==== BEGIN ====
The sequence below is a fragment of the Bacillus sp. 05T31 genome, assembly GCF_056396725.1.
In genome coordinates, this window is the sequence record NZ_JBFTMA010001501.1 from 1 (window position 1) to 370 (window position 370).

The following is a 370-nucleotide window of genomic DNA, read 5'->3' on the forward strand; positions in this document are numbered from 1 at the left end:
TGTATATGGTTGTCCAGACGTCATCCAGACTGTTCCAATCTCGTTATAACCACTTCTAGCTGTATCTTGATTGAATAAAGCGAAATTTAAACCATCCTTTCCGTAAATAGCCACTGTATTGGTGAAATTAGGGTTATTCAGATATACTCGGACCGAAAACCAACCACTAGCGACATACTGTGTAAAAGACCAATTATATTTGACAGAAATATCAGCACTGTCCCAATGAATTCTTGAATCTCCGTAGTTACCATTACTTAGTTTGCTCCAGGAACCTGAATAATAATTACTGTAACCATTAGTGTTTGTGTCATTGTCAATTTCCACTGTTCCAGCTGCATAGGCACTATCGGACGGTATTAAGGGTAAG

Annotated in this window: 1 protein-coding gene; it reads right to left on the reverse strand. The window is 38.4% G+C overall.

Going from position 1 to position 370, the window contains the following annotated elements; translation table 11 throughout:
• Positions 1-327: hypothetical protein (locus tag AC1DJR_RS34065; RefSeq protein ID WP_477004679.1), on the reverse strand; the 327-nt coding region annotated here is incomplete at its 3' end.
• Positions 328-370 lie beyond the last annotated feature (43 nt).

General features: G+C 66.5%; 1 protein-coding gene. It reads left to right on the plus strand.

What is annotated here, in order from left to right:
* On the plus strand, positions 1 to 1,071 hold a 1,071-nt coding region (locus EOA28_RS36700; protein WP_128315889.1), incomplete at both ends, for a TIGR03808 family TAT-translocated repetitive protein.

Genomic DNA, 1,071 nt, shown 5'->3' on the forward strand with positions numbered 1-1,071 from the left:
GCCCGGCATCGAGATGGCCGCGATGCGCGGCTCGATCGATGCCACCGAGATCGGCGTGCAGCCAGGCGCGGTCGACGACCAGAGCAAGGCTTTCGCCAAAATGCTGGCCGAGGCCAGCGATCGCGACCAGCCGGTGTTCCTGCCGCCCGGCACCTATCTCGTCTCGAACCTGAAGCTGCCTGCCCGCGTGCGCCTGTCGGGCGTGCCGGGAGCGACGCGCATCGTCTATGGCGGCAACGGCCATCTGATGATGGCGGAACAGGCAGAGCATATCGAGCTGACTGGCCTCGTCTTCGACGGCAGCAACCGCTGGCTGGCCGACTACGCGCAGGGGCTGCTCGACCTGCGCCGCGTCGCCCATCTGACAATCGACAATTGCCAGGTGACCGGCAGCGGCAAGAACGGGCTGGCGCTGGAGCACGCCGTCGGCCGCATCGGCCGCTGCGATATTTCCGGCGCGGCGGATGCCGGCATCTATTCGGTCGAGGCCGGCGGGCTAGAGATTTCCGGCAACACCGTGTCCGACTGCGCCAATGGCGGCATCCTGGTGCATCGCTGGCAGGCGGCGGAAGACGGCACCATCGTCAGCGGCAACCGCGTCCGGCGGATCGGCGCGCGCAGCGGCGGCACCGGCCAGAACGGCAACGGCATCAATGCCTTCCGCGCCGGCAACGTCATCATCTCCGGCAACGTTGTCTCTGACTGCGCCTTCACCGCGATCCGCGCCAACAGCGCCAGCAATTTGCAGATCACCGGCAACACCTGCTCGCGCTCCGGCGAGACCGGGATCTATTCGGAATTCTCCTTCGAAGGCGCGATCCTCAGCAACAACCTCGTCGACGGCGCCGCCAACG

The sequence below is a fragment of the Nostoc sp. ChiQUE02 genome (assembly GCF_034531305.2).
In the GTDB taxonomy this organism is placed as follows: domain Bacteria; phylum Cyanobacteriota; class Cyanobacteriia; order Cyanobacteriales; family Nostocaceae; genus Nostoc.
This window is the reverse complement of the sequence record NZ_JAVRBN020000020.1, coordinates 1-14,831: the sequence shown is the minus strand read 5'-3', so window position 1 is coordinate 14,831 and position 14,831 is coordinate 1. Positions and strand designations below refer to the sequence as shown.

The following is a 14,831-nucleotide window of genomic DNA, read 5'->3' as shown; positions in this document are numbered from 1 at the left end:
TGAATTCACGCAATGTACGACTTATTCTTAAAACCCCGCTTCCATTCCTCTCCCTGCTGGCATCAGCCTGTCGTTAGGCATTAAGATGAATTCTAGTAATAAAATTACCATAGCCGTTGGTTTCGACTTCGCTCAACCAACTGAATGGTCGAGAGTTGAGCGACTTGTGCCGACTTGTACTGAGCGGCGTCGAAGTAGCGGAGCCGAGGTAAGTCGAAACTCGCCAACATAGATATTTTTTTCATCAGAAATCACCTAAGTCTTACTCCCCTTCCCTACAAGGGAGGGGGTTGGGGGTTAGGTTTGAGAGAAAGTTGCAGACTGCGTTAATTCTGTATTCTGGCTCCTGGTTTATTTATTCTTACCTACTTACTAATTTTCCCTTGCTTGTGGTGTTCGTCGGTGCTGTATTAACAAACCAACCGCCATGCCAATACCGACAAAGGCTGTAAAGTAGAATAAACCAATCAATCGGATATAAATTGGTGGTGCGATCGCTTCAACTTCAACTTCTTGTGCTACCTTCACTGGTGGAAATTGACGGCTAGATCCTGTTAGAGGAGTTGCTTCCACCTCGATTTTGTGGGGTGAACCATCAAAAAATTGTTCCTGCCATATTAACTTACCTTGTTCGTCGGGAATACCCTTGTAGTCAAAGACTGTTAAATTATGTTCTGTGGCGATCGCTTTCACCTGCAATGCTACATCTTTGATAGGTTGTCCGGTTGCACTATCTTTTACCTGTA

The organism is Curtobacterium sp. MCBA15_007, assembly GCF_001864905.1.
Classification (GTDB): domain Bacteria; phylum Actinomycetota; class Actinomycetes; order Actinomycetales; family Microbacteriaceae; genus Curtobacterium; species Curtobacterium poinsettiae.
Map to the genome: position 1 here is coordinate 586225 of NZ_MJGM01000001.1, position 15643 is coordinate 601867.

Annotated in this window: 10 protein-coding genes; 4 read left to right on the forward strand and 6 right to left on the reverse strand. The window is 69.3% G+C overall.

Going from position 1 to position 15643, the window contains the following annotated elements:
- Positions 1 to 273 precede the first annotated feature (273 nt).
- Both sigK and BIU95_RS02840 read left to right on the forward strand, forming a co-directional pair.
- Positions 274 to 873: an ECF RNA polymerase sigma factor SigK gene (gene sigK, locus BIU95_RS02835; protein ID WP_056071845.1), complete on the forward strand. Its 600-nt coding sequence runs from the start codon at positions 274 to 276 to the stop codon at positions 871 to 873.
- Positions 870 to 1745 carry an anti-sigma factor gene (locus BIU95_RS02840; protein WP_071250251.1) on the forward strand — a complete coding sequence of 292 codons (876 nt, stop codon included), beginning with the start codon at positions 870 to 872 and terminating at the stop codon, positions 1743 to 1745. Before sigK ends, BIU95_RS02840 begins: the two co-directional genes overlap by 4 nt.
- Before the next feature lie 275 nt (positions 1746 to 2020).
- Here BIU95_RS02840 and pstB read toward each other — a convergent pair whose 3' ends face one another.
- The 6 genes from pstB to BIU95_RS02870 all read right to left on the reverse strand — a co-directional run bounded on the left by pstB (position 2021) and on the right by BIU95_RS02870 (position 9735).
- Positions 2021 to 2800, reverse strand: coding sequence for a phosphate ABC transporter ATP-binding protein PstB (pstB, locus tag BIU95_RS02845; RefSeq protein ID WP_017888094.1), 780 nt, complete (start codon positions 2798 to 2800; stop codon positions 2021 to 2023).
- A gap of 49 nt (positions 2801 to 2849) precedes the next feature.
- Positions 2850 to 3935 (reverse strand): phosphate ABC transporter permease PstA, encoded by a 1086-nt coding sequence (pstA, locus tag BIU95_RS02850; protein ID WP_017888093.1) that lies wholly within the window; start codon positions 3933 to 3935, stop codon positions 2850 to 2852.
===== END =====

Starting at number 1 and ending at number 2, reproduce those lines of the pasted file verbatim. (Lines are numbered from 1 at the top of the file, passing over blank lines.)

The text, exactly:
The sequence below is a fragment of the Bacillus sp. 05T31 genome, assembly GCF_056396725.1.
In genome coordinates, this window is the sequence record NZ_JBFTMA010001501.1 from 1 (window position 1) to 370 (window position 370).